Twenty of the 26 coins recovered from the site of Yema-po are Chinese wen and are typical of the coins that were in circulation in China during the period of Chinese immigration to America during and after the Gold Rush. The Chinese wen , with only one exception, date to the period of the Ch'ing (Manchu) Dynasty (1662-1850), are composed of brass, have a square hole in the center and were of very low monetary value (1/10 of an American cent).
The four Chinese characters on the obverse side of a Manchu Dynasty wen are read in pairs. The right and left characters are always the same and are translated as "current treasure of" or "current coin." The upper and lower characters vary and provide the ruler's reign title. In the example illustrated below the ruler is K'ang Hsi (1662-1722).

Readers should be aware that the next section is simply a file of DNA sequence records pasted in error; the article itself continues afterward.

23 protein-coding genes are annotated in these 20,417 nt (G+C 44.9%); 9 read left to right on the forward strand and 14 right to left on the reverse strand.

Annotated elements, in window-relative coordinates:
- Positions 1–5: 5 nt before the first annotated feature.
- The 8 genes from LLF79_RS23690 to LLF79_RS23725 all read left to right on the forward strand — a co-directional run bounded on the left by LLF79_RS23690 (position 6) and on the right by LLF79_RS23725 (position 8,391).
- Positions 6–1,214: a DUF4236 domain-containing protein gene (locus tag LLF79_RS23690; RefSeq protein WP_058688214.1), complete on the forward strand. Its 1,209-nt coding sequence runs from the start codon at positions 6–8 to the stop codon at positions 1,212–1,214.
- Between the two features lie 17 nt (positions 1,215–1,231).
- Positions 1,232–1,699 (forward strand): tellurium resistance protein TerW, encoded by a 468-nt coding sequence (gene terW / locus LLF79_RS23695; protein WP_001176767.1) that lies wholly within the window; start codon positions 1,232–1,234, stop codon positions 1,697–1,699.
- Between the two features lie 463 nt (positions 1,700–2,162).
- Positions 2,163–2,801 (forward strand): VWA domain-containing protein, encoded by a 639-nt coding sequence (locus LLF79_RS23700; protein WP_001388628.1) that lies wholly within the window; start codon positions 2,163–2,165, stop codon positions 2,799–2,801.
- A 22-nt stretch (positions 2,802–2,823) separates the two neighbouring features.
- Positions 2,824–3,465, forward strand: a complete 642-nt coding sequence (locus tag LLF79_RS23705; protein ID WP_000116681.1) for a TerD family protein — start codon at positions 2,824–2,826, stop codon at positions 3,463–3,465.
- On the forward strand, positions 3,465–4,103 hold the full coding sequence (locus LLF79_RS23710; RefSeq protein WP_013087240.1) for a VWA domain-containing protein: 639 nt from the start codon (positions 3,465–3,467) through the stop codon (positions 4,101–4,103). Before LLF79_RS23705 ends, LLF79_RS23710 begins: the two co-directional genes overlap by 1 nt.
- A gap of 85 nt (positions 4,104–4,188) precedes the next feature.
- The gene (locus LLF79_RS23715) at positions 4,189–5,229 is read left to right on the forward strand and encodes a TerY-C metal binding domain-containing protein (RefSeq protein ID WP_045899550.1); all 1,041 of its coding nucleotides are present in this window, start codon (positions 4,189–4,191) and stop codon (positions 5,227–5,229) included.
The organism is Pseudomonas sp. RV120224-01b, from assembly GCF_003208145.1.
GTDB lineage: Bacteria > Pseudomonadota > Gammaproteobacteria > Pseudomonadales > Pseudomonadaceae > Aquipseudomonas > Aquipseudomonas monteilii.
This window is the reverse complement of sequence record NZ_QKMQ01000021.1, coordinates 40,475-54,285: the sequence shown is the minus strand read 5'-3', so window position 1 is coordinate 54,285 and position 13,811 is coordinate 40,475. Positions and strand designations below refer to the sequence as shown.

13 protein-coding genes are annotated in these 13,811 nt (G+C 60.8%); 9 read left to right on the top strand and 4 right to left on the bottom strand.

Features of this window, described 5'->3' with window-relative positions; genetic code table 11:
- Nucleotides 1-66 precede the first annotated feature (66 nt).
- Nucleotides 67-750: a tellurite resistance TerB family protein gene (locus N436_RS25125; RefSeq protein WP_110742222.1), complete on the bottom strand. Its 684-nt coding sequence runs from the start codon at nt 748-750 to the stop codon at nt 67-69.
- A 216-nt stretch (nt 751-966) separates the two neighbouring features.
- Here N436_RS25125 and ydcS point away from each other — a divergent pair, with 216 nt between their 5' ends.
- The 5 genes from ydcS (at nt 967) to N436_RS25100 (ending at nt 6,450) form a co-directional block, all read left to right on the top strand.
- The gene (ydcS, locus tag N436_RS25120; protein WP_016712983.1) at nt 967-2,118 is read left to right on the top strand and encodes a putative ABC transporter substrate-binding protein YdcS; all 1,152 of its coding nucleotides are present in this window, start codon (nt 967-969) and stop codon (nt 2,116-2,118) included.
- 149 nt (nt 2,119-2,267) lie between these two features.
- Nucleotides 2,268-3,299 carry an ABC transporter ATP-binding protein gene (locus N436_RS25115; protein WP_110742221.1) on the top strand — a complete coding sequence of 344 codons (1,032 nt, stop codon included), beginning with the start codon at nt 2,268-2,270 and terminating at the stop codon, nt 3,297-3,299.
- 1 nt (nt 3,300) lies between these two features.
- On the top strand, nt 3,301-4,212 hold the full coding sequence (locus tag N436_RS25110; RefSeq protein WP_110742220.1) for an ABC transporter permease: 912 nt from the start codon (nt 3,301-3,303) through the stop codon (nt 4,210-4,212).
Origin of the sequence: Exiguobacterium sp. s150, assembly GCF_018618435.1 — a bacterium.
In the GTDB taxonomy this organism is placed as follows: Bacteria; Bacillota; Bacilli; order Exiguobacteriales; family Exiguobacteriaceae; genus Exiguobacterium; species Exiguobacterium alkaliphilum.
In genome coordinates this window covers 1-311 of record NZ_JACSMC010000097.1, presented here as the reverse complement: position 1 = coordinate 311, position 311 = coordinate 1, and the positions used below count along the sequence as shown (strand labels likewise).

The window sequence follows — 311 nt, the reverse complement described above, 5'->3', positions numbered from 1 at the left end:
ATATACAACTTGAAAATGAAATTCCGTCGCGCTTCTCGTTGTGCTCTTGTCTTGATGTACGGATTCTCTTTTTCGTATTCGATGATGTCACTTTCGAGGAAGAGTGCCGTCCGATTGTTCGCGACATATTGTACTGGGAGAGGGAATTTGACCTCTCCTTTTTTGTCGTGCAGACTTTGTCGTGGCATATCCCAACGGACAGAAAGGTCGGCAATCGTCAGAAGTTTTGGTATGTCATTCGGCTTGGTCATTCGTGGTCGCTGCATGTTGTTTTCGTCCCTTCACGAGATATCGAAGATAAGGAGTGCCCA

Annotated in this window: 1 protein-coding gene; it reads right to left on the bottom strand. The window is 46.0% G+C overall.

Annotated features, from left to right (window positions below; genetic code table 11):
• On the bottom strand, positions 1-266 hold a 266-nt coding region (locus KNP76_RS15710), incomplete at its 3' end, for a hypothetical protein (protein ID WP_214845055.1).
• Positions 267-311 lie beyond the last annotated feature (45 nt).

The characters on the reverse are written in Manchu and indicate the mint where the coin originated. The character on the left is standard and translates as "boo" or coin. The character on the right varies and names the specific mint. In the example above the indicated mint is Peking
The wen found in nineteenth century overseas Chinese sites are somewhat surprising in that the average date of issue precedes the date of site occupation by approximately two centuries. The frequency of different reigns found on the wen at Yema-po is shown in the figure below: